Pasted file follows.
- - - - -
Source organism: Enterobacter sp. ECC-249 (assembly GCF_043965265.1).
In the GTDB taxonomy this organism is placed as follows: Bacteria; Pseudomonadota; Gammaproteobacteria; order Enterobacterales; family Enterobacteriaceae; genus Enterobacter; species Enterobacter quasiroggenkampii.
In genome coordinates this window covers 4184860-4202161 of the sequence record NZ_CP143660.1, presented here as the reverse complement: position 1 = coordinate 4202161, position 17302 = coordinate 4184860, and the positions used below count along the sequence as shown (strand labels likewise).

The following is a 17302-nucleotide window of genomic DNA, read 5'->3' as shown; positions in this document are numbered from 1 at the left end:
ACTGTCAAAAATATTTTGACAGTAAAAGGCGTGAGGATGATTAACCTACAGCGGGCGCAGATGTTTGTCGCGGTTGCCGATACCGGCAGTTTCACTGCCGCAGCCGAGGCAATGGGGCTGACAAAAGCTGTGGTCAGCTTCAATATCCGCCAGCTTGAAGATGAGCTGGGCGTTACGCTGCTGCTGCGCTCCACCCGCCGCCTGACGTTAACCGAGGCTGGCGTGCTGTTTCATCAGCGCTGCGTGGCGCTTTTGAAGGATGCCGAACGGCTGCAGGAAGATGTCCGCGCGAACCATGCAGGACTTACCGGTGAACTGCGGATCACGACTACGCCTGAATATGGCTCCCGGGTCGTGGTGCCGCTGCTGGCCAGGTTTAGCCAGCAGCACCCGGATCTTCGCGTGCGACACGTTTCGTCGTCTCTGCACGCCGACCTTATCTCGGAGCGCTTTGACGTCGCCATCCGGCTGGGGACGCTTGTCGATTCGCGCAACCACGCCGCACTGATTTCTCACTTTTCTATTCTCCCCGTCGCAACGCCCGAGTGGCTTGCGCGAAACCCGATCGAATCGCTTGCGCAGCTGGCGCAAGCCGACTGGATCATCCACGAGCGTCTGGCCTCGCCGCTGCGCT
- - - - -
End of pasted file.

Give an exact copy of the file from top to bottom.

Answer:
Source organism: Enterobacter sp. ECC-249 (assembly GCF_043965265.1).
In the GTDB taxonomy this organism is placed as follows: Bacteria; Pseudomonadota; Gammaproteobacteria; order Enterobacterales; family Enterobacteriaceae; genus Enterobacter; species Enterobacter quasiroggenkampii.
In genome coordinates this window covers 4184860-4202161 of the sequence record NZ_CP143660.1, presented here as the reverse complement: position 1 = coordinate 4202161, position 17302 = coordinate 4184860, and the positions used below count along the sequence as shown (strand labels likewise).

The following is a 17302-nucleotide window of genomic DNA, read 5'->3' as shown; positions in this document are numbered from 1 at the left end:
ACTGTCAAAAATATTTTGACAGTAAAAGGCGTGAGGATGATTAACCTACAGCGGGCGCAGATGTTTGTCGCGGTTGCCGATACCGGCAGTTTCACTGCCGCAGCCGAGGCAATGGGGCTGACAAAAGCTGTGGTCAGCTTCAATATCCGCCAGCTTGAAGATGAGCTGGGCGTTACGCTGCTGCTGCGCTCCACCCGCCGCCTGACGTTAACCGAGGCTGGCGTGCTGTTTCATCAGCGCTGCGTGGCGCTTTTGAAGGATGCCGAACGGCTGCAGGAAGATGTCCGCGCGAACCATGCAGGACTTACCGGTGAACTGCGGATCACGACTACGCCTGAATATGGCTCCCGGGTCGTGGTGCCGCTGCTGGCCAGGTTTAGCCAGCAGCACCCGGATCTTCGCGTGCGACACGTTTCGTCGTCTCTGCACGCCGACCTTATCTCGGAGCGCTTTGACGTCGCCATCCGGCTGGGGACGCTTGTCGATTCGCGCAACCACGCCGCACTGATTTCTCACTTTTCTATTCTCCCCGTCGCAACGCCCGAGTGGCTTGCGCGAAACCCGATCGAATCGCTTGCGCAGCTGGCGCAAGCCGACTGGATCATCCACGAGCGTCTGGCCTCGCCGCTGCGCT